--- Judge what is said by the merits of what is said, not by the credentials of who said it. ---
                          --- Defend what you say with arguments, not by imposing your credentials ---

                          Comment


                          • #44
                            Correct me if I"m wrong but I remember hearing that Air Bus didn't require stall training during initial training. That was subsquently changed after this accident.

                            A friend of mine, my assistant chief pilot in the DC-8, worked at an operator where he flew the 737 and later the 757. He then went to work, where he retired, flying the Air Bus 320. He did do stalls in the Bus but I don't remember what time frame. I sent him that video and he said it was very accurate.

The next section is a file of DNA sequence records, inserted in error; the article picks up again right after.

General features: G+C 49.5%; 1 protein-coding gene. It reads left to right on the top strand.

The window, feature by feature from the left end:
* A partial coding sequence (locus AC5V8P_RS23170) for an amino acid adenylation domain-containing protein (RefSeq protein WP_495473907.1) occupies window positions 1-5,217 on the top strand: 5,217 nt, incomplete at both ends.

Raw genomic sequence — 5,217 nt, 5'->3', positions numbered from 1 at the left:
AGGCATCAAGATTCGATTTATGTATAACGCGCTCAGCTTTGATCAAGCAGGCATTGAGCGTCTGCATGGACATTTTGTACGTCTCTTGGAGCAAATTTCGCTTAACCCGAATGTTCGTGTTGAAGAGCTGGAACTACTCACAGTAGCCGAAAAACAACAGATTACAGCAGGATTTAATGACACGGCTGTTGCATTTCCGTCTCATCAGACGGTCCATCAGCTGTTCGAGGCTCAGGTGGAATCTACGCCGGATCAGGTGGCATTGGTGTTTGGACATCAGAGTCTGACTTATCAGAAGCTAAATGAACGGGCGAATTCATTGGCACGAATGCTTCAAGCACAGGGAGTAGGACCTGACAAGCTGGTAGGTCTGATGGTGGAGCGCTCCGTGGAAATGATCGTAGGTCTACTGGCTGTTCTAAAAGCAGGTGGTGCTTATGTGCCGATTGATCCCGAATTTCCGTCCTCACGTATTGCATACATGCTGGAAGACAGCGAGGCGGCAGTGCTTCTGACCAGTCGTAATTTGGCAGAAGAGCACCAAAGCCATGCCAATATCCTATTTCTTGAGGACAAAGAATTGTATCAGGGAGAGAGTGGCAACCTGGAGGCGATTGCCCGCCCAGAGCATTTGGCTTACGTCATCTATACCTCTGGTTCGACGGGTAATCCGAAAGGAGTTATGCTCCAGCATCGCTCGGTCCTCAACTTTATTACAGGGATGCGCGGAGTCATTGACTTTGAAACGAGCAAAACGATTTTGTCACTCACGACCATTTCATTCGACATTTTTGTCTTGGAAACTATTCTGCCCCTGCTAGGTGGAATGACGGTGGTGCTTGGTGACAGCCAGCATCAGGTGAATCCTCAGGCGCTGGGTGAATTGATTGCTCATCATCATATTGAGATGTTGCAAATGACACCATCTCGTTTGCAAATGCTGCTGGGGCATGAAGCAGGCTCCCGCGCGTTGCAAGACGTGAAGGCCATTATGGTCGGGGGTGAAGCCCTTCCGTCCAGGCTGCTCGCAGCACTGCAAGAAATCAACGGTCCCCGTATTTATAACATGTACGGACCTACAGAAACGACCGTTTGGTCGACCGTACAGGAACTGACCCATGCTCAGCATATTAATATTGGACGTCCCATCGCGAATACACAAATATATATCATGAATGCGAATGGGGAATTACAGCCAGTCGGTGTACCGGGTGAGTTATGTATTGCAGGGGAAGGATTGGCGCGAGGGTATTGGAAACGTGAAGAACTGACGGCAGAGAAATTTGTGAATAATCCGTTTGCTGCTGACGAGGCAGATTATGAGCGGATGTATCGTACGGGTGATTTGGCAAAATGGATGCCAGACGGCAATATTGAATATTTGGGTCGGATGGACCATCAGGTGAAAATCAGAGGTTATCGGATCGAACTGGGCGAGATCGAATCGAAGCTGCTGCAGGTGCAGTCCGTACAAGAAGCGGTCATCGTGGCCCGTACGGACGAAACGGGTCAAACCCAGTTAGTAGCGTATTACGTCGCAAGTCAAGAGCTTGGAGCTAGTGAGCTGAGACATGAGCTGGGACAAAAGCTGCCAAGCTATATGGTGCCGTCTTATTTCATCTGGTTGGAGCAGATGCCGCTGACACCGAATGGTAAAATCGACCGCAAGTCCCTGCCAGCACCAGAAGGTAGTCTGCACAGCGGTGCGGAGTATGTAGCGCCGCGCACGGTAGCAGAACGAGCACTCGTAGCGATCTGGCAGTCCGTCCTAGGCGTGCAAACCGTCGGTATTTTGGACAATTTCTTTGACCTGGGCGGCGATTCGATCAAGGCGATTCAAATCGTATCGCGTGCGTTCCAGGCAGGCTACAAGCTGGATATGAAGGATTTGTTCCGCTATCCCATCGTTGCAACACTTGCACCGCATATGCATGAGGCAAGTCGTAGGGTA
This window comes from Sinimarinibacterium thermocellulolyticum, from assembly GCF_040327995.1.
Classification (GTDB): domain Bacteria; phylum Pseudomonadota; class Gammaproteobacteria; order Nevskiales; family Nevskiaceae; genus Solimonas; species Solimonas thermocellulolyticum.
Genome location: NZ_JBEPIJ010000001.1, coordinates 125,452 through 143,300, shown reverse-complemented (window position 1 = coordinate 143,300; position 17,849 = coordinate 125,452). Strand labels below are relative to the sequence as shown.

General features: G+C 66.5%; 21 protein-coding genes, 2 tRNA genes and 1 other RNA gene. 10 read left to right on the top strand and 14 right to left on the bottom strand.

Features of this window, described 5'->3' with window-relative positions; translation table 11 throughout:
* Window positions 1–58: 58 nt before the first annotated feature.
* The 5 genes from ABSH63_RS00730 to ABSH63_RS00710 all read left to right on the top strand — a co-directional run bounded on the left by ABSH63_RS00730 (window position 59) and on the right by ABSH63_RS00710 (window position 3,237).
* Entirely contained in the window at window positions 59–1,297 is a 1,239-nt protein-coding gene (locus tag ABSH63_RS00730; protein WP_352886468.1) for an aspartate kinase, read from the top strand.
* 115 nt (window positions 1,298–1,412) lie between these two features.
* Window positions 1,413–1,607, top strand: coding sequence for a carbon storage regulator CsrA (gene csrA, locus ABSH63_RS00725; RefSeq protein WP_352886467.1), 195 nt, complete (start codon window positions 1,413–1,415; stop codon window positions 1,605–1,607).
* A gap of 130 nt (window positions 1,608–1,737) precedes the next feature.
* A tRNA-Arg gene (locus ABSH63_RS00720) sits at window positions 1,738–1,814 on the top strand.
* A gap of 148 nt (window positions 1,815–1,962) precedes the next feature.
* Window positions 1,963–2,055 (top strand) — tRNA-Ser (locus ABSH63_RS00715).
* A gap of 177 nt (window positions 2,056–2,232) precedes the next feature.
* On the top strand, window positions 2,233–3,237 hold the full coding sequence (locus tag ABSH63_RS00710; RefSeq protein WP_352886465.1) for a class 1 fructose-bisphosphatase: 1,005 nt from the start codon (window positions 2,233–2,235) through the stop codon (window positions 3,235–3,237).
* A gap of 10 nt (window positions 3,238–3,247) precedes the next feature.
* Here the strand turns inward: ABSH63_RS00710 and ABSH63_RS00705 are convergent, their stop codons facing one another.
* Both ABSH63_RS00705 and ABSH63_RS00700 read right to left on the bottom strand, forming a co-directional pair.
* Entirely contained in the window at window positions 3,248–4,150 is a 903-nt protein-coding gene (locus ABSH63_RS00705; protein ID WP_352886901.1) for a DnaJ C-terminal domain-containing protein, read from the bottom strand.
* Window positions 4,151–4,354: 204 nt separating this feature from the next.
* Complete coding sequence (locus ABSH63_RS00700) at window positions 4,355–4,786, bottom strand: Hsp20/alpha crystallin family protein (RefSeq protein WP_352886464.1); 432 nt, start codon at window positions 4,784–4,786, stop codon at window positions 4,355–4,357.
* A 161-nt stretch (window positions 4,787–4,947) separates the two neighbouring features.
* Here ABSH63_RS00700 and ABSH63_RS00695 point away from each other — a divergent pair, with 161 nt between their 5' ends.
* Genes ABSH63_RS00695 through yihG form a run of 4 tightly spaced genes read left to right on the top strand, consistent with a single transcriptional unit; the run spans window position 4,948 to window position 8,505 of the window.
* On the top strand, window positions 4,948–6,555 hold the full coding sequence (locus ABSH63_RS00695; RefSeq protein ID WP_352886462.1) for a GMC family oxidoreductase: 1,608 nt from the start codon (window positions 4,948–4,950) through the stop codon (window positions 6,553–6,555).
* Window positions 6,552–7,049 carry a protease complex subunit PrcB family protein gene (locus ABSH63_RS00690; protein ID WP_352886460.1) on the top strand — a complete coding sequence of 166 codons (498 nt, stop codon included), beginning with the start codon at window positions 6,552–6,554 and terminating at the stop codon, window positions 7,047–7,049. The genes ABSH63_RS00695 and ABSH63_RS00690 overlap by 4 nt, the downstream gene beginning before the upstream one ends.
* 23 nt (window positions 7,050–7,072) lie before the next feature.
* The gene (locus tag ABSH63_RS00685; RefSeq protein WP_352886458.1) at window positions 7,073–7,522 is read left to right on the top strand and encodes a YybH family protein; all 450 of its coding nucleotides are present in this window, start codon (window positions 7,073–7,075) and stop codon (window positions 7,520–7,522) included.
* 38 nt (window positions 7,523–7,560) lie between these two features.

Comment


                            • #45
                              Originally posted by Gabriel View Post

                              I am trying not to engage, but this is absurd.

                              Why do you expect that is in a mental state that, upon an unexpected AP disconnect at 35000 ft, grab the stick and push back an 1.5G, 15 degrees ANU, 7000 fpm, 2500 ft climb, before the unreliable speed condition was even identified, is however in a mental state that would let him think rationally, identify a condition, and follow a procedure?